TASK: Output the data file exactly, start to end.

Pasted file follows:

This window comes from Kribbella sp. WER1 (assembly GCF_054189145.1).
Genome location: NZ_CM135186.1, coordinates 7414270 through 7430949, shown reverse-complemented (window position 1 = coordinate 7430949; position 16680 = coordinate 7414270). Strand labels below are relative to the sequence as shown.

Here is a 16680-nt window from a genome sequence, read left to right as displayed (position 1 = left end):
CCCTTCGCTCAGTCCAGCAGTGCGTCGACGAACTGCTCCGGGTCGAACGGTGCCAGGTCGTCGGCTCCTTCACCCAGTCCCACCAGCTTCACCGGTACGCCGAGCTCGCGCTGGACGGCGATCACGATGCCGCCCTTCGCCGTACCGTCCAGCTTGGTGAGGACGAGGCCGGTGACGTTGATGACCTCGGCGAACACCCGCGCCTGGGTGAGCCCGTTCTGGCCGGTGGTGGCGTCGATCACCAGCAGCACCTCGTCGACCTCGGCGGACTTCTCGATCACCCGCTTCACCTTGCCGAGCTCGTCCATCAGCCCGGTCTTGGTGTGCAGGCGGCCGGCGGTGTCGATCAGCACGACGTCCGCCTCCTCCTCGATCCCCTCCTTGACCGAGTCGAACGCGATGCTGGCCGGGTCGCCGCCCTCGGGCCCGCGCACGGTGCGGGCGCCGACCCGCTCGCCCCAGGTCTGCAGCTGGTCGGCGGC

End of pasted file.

This window comes from Kribbella sp. WER1 (assembly GCF_054189145.1).
Genome location: NZ_CM135186.1, coordinates 7414270 through 7430949, shown reverse-complemented (window position 1 = coordinate 7430949; position 16680 = coordinate 7414270). Strand labels below are relative to the sequence as shown.

Here is a 16680-nt window from a genome sequence, read left to right as displayed (position 1 = left end):
CCCTTCGCTCAGTCCAGCAGTGCGTCGACGAACTGCTCCGGGTCGAACGGTGCCAGGTCGTCGGCTCCTTCACCCAGTCCCACCAGCTTCACCGGTACGCCGAGCTCGCGCTGGACGGCGATCACGATGCCGCCCTTCGCCGTACCGTCCAGCTTGGTGAGGACGAGGCCGGTGACGTTGATGACCTCGGCGAACACCCGCGCCTGGGTGAGCCCGTTCTGGCCGGTGGTGGCGTCGATCACCAGCAGCACCTCGTCGACCTCGGCGGACTTCTCGATCACCCGCTTCACCTTGCCGAGCTCGTCCATCAGCCCGGTCTTGGTGTGCAGGCGGCCGGCGGTGTCGATCAGCACGACGTCCGCCTCCTCCTCGATCCCCTCCTTGACCGAGTCGAACGCGATGCTGGCCGGGTCGCCGCCCTCGGGCCCGCGCACGGTGCGGGCGCCGACCCGCTCGCCCCAGGTCTGCAGCTGGTCGGCGGC